Fungal ear infection is an infection of the ear with a fungus. It normally involves the canal that runs from the ear hole to the eardrum (the external auditory canal). The medical term for it is otomycosis.
What are the symptoms?
I don't know why the man who classified them chose the term fungi (the plural of fungus), because a fungal infection rarely has anything to do with fun. But then his name was Elias Magnus Fries, so maybe he had a chip on his shoulder.
Fungal infections of the ear involve pain and itching. The outer ear (by which I mean the bit your child hangs on to during piggy back rides) becomes red and the skin may start to go flaky. Just when you think that's about the worst it can get, Mother Nature sometimes fits your ear canal with a small brewery churning out pint after pint of foul-smelling gooey liquid. As bad as this may seem, just be thankful you're not Shrek.
Who gets it?
Just take off that wet suit and listen, will ya? Do you seriously expect to go SCUBA diving and waterskiing in a hot country and pour what amounts to a warm fungal soup into your ear without any consequences? No my friend, you will bring back more than an Aloha T-shirt and an inflatable palm tree from that dream holiday. You have been warned.
Read more about the symptoms of a fungal ear infection.
What causes it?
If it's more common in people who spend their holidays in hot countries spraying sea water in to their ears, I think you can put two and two together.
But doc, you say, I spent my holidays in Skegness and I still got a fungal ear infection. What's that all about? Well, even in the UK, temperatures can climb in the summer, the popular season for fungal infections. And do you poke your ears with cotton buds? Earwax does have a purpose in fighting bugs. Leave it alone and let it do its job. If you have trouble hearing, go see a doctor. Lecture over.
Learn more about the causes of a fungal ear infection.
How is it diagnosed?
If you attend your surgery wearing a Hawaiian shirt, a snorkel and flippers, a fungal ear infection may not be the first diagnosis on your doctor's mind. However, once you tell them your symptoms, the penny should soon drop. If there are no clues, it'll most likely be diagnosed after an ear swab.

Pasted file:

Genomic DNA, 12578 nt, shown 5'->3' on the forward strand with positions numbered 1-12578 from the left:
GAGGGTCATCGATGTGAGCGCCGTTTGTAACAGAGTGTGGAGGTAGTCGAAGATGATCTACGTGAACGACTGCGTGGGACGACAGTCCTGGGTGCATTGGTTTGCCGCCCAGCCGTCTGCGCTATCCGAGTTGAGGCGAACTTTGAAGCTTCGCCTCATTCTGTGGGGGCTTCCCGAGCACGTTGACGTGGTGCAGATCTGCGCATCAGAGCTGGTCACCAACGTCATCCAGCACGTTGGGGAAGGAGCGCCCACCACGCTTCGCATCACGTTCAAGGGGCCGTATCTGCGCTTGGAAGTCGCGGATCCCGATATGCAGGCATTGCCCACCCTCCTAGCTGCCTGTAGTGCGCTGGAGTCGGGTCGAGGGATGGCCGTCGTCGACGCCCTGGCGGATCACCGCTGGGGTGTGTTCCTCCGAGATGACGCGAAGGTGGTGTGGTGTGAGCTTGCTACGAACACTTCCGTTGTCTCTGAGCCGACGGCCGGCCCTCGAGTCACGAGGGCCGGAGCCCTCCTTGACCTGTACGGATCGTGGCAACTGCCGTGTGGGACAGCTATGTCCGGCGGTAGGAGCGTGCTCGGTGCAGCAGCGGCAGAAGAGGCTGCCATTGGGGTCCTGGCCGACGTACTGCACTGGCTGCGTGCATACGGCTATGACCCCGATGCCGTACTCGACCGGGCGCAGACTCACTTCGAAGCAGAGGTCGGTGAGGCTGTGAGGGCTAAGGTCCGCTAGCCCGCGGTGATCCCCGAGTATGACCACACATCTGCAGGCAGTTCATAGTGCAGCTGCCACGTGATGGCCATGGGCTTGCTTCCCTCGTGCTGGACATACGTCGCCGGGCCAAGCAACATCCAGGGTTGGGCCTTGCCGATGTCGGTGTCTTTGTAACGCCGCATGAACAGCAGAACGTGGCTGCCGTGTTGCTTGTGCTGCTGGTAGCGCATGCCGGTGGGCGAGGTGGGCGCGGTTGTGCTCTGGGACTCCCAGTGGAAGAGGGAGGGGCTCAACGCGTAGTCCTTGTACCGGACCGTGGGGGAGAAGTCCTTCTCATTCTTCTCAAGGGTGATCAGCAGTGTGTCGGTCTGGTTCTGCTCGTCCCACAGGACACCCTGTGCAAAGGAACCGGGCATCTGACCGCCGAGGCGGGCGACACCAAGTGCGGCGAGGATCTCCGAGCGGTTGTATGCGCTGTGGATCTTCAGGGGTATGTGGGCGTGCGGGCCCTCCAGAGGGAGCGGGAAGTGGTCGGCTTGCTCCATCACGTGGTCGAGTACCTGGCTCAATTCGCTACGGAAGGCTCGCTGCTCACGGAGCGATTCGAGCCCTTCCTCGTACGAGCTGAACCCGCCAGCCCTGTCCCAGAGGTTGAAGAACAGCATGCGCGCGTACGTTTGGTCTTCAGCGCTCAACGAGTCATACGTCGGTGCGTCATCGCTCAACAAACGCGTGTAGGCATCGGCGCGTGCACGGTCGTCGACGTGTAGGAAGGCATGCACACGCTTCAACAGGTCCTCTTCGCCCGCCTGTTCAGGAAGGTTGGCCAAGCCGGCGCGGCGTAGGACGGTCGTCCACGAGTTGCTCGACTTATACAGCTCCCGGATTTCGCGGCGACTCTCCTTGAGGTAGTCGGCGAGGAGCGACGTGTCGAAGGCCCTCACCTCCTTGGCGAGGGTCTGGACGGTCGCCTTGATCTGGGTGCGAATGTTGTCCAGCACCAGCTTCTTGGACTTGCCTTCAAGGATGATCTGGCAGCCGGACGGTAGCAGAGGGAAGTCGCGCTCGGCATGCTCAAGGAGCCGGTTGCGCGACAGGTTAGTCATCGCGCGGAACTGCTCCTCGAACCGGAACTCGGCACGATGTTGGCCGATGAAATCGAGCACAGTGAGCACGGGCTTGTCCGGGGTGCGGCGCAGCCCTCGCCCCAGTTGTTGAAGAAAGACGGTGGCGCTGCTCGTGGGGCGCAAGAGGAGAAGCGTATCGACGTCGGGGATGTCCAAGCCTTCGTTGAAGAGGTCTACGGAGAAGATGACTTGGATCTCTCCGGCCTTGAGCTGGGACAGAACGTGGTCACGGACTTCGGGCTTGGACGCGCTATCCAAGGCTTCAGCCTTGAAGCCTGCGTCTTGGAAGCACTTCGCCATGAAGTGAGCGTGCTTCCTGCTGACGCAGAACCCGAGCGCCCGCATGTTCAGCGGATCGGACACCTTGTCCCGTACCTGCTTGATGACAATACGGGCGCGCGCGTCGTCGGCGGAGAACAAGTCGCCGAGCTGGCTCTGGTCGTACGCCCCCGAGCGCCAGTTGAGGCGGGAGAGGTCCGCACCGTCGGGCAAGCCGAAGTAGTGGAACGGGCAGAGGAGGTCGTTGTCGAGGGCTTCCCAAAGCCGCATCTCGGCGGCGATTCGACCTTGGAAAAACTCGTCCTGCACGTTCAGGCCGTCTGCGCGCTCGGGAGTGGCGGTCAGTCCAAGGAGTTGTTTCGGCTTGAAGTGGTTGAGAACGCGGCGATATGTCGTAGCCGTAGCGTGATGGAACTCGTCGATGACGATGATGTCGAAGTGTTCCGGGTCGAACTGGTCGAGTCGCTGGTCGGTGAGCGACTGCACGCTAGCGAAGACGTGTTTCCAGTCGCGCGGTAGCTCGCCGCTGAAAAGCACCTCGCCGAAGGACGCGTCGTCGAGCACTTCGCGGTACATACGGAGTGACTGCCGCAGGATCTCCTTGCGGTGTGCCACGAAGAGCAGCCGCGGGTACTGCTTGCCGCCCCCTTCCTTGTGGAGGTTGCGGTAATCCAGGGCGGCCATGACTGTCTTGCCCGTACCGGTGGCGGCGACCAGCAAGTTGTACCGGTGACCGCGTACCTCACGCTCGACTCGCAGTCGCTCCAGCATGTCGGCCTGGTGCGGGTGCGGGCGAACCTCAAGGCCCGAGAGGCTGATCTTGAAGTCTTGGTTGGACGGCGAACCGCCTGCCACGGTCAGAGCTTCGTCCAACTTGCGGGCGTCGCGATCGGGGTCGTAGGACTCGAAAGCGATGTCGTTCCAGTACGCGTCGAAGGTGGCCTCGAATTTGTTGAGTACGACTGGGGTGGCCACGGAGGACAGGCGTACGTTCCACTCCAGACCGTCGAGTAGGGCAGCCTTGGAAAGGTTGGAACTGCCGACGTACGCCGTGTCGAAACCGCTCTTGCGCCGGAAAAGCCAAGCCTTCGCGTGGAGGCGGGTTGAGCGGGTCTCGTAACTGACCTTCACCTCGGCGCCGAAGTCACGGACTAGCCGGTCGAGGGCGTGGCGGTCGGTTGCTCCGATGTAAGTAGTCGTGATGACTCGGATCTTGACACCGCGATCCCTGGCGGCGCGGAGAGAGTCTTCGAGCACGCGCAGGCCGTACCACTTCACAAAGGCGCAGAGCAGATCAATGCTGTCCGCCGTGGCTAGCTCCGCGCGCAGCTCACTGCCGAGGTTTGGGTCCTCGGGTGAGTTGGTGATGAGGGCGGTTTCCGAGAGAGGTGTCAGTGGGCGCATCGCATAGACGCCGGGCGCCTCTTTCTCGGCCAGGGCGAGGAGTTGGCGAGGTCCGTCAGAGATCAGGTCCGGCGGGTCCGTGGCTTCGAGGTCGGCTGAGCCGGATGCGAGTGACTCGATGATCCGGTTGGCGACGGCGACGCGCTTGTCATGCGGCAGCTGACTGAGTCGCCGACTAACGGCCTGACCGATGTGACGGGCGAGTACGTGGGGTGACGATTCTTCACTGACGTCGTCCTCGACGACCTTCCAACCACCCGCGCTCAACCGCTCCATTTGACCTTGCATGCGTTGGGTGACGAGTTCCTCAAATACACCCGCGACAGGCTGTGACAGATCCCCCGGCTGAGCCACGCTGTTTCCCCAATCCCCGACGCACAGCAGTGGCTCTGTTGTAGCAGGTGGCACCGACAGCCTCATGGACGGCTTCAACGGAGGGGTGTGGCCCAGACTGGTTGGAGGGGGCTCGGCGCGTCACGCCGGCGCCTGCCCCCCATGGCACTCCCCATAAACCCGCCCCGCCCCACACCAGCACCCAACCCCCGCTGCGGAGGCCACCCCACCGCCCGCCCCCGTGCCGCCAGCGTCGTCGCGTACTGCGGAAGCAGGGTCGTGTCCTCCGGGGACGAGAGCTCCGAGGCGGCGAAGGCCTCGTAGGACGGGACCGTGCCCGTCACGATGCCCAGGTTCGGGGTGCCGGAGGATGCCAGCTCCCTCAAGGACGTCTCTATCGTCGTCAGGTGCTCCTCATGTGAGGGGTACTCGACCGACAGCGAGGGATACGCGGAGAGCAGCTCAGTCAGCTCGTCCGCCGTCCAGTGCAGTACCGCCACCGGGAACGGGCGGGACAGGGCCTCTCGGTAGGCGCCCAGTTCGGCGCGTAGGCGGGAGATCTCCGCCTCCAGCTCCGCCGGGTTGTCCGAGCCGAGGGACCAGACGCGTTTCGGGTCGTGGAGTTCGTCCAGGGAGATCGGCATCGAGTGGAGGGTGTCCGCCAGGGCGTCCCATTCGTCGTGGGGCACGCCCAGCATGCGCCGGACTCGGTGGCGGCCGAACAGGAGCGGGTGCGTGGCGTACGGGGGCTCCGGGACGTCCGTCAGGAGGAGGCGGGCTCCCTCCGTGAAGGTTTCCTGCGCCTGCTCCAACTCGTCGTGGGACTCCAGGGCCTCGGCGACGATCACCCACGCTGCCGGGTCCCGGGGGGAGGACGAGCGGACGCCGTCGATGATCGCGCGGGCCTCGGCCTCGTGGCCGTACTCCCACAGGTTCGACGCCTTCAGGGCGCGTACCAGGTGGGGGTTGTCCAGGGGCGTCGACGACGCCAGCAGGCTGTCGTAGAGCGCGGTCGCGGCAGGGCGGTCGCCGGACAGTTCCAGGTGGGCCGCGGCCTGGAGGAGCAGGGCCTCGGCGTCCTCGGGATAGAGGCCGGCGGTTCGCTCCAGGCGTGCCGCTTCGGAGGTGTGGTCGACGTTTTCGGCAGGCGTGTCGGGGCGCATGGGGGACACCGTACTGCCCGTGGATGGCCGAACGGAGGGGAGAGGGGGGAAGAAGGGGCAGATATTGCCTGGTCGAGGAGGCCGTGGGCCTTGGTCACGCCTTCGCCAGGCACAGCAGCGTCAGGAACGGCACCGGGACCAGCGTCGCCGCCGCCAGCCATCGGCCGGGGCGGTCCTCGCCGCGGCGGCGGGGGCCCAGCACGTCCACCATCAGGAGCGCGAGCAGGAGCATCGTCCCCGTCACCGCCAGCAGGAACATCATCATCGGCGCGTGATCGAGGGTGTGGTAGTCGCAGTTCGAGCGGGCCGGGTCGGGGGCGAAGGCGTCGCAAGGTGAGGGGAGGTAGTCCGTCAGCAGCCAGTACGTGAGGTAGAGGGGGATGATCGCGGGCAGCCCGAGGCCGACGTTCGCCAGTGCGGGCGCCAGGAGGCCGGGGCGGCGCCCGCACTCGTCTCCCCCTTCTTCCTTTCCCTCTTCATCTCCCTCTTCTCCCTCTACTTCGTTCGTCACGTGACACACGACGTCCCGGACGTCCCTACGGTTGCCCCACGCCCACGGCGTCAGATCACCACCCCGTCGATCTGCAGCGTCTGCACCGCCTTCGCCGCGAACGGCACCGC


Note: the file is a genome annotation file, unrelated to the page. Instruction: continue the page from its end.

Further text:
Find out more about the diagnosis of a fungal ear infection.
How is it treated?
Chances are you'll pop into a chemist who will flog you a 2% acetic acid spray. Acetic acid is the main ingredient of vinegar, but I wouldn't go down the nearest chip shop and pour a bottle of Sarson's® into your ear (other brands are available): it's much too strong.
You'll almost certainly end up going to see your GP who will prescribe some antifungal drops, with or without steroids. No one knows which ones are best so it's a bit of trial and error. If that doesn't work, you might need to see a specialist.
Discover more about the treatment of a fungal ear infection.
What is the outlook?
If the antifungal drops work it'll all settle down quickly and the episode (along with that night under the stars in Honolulu) will become a faded memory. However, you might not be so lucky, and the infection may persist or re-appear from time to time. This is more likely to happen if you have a condition that makes you prone to infections, you keep attacking your ears with cotton buds, or you just can't resist the motion of the ocean.
Read more about the outlook (prognosis) of a fungal ear infection.
Did you find this information useful?
- Herasym K, Bonaparte JP, Kilty S; A comparison of Locacorten-Vioform and clotrimazole in otomycosis: A systematic review and one-way meta-analysis. Laryngoscope. 2016 Jun 126(6):1411-9. doi: 10.1002/lary.25761. Epub 2015 Nov 24.
- Otitis Externa; DermNet NZ
- Anwar K, Gohar MS; Otomycosis clinical features, predisposing factors and treatment implications. Pak J Med Sci. 2014 May
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